Islam between tradition and modernity: An Australian perspective

Research output: Book/ReportBook


This book canvases key questions put to Islam and Muslim in modern times with an eye to history and sensitivity to its complexities. I invite readers to be especially sensitive to three layers of complexity. The first layer is the different racial and ethnic backgrounds from which Muslims come. While Islam is one and eternal in terms of its sacred texts (the Qur''n and the prophetic practice), how an individual experiences Islam will differ depending upon their country of origin and factors such as education and upbringing. Second, Muslims seem to vary in their practice of religion. While some look modern, others give the impression that they are not interested in conforming to the expectations of Western culture and society. Muslims in the post-colonial era must be given an opportunity to define their own versions of modernity. There is a third layer of complexity when trying to understand Muslim societies. Muslims often say different things about a range of matters related to religion. They may even explain and practice Islam differently. We often hear about Sunni Muslims and Shiite Muslims. If Islam is one, what will we do with the reality of varying voices and contrasting interpretations? Muslims need to articulate the content and forms of what might be called the normative Islam. By this I mean an authoritative statement of what Islam is and what it isn't. As I explain, Shari'ah law does not represent a threat to Western law or Western jurisprudence. Issues related to globalization, jihad, terrorism, interfaith dialogue, Islam and bioethics, environmental ethics, Muslim identity, integration of Muslims, Muslims and modernity, Turkey as a case study and Islamic revivalist movements are canvassed in this book.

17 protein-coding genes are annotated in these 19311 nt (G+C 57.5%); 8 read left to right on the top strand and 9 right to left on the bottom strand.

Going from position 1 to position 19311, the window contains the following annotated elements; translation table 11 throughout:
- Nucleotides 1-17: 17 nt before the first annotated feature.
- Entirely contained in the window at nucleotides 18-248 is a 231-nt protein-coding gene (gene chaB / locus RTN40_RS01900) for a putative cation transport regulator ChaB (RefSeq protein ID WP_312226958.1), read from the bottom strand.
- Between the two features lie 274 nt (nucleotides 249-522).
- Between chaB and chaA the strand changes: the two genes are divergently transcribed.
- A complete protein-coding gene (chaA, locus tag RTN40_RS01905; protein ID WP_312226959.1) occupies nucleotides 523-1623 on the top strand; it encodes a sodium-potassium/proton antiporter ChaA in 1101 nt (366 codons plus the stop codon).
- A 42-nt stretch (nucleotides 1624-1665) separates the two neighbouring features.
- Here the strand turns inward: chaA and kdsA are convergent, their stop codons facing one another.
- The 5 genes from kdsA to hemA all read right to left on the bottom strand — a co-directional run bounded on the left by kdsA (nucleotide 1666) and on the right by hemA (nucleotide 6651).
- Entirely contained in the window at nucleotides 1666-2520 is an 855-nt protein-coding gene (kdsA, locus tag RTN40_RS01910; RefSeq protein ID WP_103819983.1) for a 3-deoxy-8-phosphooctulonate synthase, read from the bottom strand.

Original languageEnglish
Place of PublicationCanberra
PublisherBarton Books
Number of pages309
ISBN (Print)9781921577109
Publication statusPublished - 2012


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